people some much-needed time—were a pair of ceremonies. A signing ceremony later today. A wedding ceremony on the next full moon.
He only hoped it would be enough to save his clan.
Winnie couldn’t fall asleep for hours. Sleeping would mean dreaming, and for the first time since Gran died, she didn’t want to dream.
Instead, she lay awake for most of the night, staring at the ceiling. There were seven cracks in the plaster and a water stain in the corner. She should
tell Maureen to call a handyman.
Finally, when she couldn’t fight the exhaustion any more, she drifted away.
The dream began with a somber ceremony. Several high ranking fae were involved, including the prince, the council, and about a dozen other royal fae and
their attendants. None of them looked particularly happy, though the prince kept a forced smile in place. It ended with the formal signing of a very long
roll of parchment.
Winnie couldn’t tell what the ceremony had been about, and she didn’t really care, because after that, her dream followed the prince up a seemingly-endless
spiral of stairs and out onto the roof of the castle. He walked to the edge and stared out at the night.
He seemed so… lost.
Something in him called to her, and she felt herself reaching out into the dream. She was no longer fully dreaming, but not fully awake either. In this
nebulous state she could alter the dream.
in the dream.
That never happened before. For several long seconds she just stood there, knowing she was no longer just an observer but not wanting to prove the feeling
wrong. As if he sensed her presence, the prince turned.
When his golden eyes looked directly at her, it sent a jolt of electricity through her body. He could see her. He could
The realm around her—the stone beneath her feet, the starry sky above—faded from her mental image as the high prince walked over to her and lifted a hand
to her cheek.
“How are you here?” he asked.
She shook her head. She didn’t know and, honestly, didn’t care.
“What is your name?”
“Winnie.” How was this even possible? “Winnie Price.”
“I am Cathair—“
“O Cuana,” she finished. “I know.”
He frowned, looked like he wanted to ask another question.
Instead, his graze lowered. He traced his fingertips over her lips. When he moved closer, she stopped breathing. She leaned forward, her mouth parted
In an instant, she was awake, wide-eyed and staring at the ceiling again while her pulse throbbed in her ears. It had felt so close, so real. What if it
wasn’t a dream at all?
But that had to be crazy. Right? Spending so much time in her fantasy world must have finally gotten to her. She'd spent years wishing she could live in
that realm all the time, so maybe her mind decided to take pity on her and hallucinate it into reality. Why else would she even think it might be
that her dreams were real? Why else would she even consider believing that an owl turned into a boy?
Except that it
real. She swore she could still feel the heat of his breath on her lips. Did that make her more insane or less?
The prince, though. The prince in her window. She couldn’t have imagined that, couldn’t have made up what it felt like to grab his arms, to touch his
kiss his lips
. It just wasn’t possible. Her one awkward kiss—delivered, like a cliché, at her first homecoming dance on an even more
awkward first date—could not have prepared her for what it felt like to kiss the prince. It felt like… magic.
She turned to check the clock on her nightstand. Still more than an hour from sunrise. Though her body probably needed more sleep, she wasn’t the least bit
drowsy. She couldn’t drag herself out of bed, either. Her limbs protested even the slightest movement. So she lay there, awake and confused.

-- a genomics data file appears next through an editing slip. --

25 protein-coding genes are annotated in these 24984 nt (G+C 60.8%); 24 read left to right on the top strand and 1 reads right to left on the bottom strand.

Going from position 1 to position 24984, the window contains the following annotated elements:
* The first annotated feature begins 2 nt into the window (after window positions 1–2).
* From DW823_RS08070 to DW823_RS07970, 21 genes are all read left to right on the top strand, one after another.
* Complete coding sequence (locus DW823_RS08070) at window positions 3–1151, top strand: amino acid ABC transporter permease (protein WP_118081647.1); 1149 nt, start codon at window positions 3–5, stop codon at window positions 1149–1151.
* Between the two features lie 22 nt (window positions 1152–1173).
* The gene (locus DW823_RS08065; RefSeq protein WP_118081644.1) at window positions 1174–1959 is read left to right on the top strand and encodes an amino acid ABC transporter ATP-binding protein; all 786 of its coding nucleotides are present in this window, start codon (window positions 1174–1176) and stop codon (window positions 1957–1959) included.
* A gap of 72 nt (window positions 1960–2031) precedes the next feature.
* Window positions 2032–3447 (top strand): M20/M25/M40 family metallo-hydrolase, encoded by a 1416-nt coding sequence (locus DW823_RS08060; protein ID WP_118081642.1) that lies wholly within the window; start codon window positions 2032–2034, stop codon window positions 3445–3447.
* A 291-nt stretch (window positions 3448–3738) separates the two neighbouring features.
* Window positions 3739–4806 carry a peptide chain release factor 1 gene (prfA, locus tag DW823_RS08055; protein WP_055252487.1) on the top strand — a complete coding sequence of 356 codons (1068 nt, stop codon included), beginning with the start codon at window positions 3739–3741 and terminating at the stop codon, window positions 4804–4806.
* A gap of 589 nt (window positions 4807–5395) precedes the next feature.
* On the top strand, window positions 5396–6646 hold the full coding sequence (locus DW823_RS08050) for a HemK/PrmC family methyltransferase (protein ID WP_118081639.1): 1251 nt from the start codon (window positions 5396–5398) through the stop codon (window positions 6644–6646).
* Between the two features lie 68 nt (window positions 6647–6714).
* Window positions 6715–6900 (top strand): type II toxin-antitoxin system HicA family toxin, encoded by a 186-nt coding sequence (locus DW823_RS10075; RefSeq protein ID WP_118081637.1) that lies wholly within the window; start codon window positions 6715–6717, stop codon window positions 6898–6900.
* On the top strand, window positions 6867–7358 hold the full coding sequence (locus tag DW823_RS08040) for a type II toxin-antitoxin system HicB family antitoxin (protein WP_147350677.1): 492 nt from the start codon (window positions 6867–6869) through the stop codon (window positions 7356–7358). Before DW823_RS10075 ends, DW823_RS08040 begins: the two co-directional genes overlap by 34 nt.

She was a fraud. As an aspiring writer, she had always felt like one. She
her novels. She heard tales of professional, published authors
dreaming their stories, but she doubted any of them dreamed the tales as literally as Winnie did. She didn’t have to do any brainstorming or research or
plotting. It was too easy. While other writers slaved over outlines and index cards, coming up with turning points and plot twists, she simply napped and
came up with the next scene in her story.
It was bad enough when she’d believed the dreams to be a product of her imagination. At least she had thought they were hers.
But now she knew otherwise.
“They aren’t made up at all,” she whispered to the room.
The noise woke Nessa from her position at Winnie’s feet. The gray puff stood, stretched one way and another, and then made her way up the bed. She climbed
onto Winnie’s chest and stared into her eyes, nose-to-nose.
was ready to face the day.
With a sigh, Winnie lifted the cat off her chest and sat up.
“Don’t worry, Nessa,” she said, climbing out of the bed with the cat cradled in her arms. “I won’t let you starve just because I’m having a personal
Nessa meowed, probably in approval. She didn’t care much for starving.
On autopilot, Winnie tiptoed to the kitchen to fill the kitty bowl and then put on her morning tea—even though it was barely morning. Aunt Maureen had come
in late from catering the wedding, and Winnie didn’t want to wake her up. As she listened for the whistle of steam, she thought about the dreams.
The first ones came after her Gran’s death. She’d been twelve. The summer after sixth grade. Her entire life until that point, she’d never had a dream.
Everyone said she just couldn’t remember them. They told her to keep a notebook by the bed to write them down as soon as she woke up.
Until the night of Gran’s funeral, it had never worked.
That night, she’d had terrifying dream. A man—a fae, she later realized—with a single white streak in his inky black hair, had been imprisoned. Chained to
the wall in a dark, dank cell. Then a pair of guards had come for him. Even though she couldn’t hear his screams, she felt his terror.
She’d woken up in a cold sweat, afraid and confused.
At the time, she attributed it to the trauma of her Gran’s death. Grief did strange things to the brain. But then she dreamed again the next night. And the
night after that, and all the nights since. Even as her grief waned, the dreams continued.
The kettle whistled. Winnie pulled herself out of memory and poured steaming water into her mug. Not even the aroma of steeping tea could clear her
confused thoughts this morning. But with Nessa happily crunching on kibble and Maureen snoring softly in her bedroom, Winnie did what she always did on
quiet mornings. She went upstairs and wrote.
Cathair roughed a towel over his wet hair, as if scrubbing hard enough would wipe his mind clean. He had hoped the hot bath would ease the tension in his
neck and shoulders. Instead, it only gave his thoughts leave to wander.